Wait for Viridian?

By Peter Galli  |  Posted 2008-02-04 Print this article Print


As a result, some commentators, such as John Abbott, an analyst with The 451 Group, have said they expect some customers to wait until they see Viridian, Microsoft's virtualization software, before migrating to the new server software from Windows 2003.

Microsoft will release eight versions of Windows Server 2008, three of which will include Hyper-V.  

Microsoft will also release the Hyper-V Server, a stand-alone, hypervisor-based server virtualization product that complements the Hyper-V technology in Windows Server 2008 and allows customers to virtualize workloads onto a single physical server.  

The server software is already widely deployed on thousands of servers inside Microsoft and across a range of workloads-it already powers the Microsoft.com Web site-although the company has shied away from recommending that customers run the software in production environments, Joseph Landes, Microsoft's director of product management for Windows Server 2008, told eWEEK previously.  

More than 100 companies from 30 countries are participating in the rapid deployment TAP (Technology Adopter Program), and deployments of the server software have accelerated after the first release candidate became available in September, Landes said.  

In addition, more than 140,000 IT professionals and developers have already been trained on Windows Server 2008, Visual Studio 2008 and SQL Server 2008, while 2,000 have been certified on Windows Server 2008, he said.  

Klaus Merle, director of the computing center at the University of Mainz in Germany, is a Windows Server 2008 TAP partner, which allowed him to give input into the development of the product from the outset.  

This included asking for the features he wanted and being able to deploy the technology early, putting the university at the bleeding edge, he told eWEEK in a recent interview.  

"We have been deploying the software in our production environment since April 2007 and have had no major issues with it since then, as we first tested it extensively in the lab," Carsten Allendorfer, who leads the systems department at the university, told eWEEK.  

Microsoft executives are anticipating that the release of Windows Server 2008 and the other products will be good for its bottom line in 2008.  

Last July, at its Worldwide Partner Conference in Denver, Kevin Turner, Microsoft's chief operating officer, said, "I smell money in fiscal year 2008. With Windows Server 2008, SQL Server 2008 and Visual Studio 2008 all coming out over this next year, I see 2008 as the year in which we accelerate the monetization of this innovation."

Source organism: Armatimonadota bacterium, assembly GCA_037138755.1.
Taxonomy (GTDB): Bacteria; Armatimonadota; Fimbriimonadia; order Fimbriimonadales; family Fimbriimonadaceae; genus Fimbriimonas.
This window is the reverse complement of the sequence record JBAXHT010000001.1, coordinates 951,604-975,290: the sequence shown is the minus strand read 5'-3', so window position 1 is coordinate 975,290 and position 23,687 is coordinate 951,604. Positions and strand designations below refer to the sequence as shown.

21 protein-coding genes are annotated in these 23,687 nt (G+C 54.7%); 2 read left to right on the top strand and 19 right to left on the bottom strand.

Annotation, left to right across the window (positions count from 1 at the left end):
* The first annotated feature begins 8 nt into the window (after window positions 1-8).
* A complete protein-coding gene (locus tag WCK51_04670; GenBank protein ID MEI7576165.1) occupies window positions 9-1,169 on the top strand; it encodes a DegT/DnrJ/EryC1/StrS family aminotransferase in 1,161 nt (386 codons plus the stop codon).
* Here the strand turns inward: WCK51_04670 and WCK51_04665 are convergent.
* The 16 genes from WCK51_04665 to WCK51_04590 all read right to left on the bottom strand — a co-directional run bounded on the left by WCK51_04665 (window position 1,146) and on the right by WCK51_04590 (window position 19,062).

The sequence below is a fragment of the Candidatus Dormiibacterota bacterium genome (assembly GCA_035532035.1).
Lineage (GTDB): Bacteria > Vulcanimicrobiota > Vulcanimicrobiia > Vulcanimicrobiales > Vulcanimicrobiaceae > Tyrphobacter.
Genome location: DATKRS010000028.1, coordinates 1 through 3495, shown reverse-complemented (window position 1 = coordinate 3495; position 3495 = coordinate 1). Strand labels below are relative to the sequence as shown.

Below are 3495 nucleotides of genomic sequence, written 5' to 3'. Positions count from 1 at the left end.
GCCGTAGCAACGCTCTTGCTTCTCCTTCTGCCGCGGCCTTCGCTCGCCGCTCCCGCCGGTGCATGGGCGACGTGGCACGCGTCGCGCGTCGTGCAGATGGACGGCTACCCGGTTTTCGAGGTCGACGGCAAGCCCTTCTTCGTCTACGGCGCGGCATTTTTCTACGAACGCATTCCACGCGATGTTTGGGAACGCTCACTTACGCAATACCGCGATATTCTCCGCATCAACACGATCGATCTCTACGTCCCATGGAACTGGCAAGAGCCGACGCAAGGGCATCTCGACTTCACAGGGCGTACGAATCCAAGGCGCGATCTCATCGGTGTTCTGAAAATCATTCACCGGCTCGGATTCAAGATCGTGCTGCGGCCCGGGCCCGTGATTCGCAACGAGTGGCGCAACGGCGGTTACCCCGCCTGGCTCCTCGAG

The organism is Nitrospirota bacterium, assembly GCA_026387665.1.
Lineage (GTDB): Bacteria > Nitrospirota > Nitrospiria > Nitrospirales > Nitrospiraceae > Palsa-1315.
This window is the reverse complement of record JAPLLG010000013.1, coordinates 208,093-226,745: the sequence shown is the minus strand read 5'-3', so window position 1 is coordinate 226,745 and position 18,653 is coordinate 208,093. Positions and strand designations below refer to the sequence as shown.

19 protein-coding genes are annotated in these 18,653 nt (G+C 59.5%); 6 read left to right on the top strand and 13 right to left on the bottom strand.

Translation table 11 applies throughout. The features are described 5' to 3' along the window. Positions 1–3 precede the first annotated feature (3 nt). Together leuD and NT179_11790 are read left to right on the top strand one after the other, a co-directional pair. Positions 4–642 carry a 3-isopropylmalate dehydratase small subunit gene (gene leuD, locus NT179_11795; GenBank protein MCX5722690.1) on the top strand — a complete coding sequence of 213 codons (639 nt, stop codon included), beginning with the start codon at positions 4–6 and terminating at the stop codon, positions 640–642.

Peter Galli has been a financial/technology reporter for 12 years at leading publications in South Africa, the UK and the US. He has been Investment Editor of South Africa's Business Day Newspaper, the sister publication of the Financial Times of London.

He was also Group Financial Communications Manager for First National Bank, the second largest banking group in South Africa before moving on to become Executive News Editor of Business Report, the largest daily financial newspaper in South Africa, owned by the global Independent Newspapers group.

He was responsible for a national reporting team of 20 based in four bureaus. He also edited and contributed to its weekly technology page, and launched a financial and technology radio service supplying daily news bulletins to the national broadcaster, the South African Broadcasting Corporation, which were then distributed to some 50 radio stations across the country.

He was then transferred to San Francisco as Business Report's U.S. Correspondent to cover Silicon Valley, trade and finance between the US, Europe and emerging markets like South Africa. After serving that role for more than two years, he joined eWeek as a Senior Editor, covering software platforms in August 2000.

He has comprehensively covered Microsoft and its Windows and .Net platforms, as well as the many legal challenges it has faced. He has also focused on Sun Microsystems and its Solaris operating environment, Java and Unix offerings. He covers developments in the open source community, particularly around the Linux kernel and the effects it will have on the enterprise.

He has written extensively about new products for the Linux and Unix platforms, the development of open standards and critically looked at the potential Linux has to offer an alternative operating system and platform to Windows, .Net and Unix-based solutions like Solaris.

His interviews with senior industry executives include Microsoft CEO Steve Ballmer, Linus Torvalds, the original developer of the Linux operating system, Sun CEO Scot McNealy, and Bill Zeitler, a senior vice president at IBM.

For numerous examples of his writing you can search under his name at the eWEEK Website at www.eweek.com.


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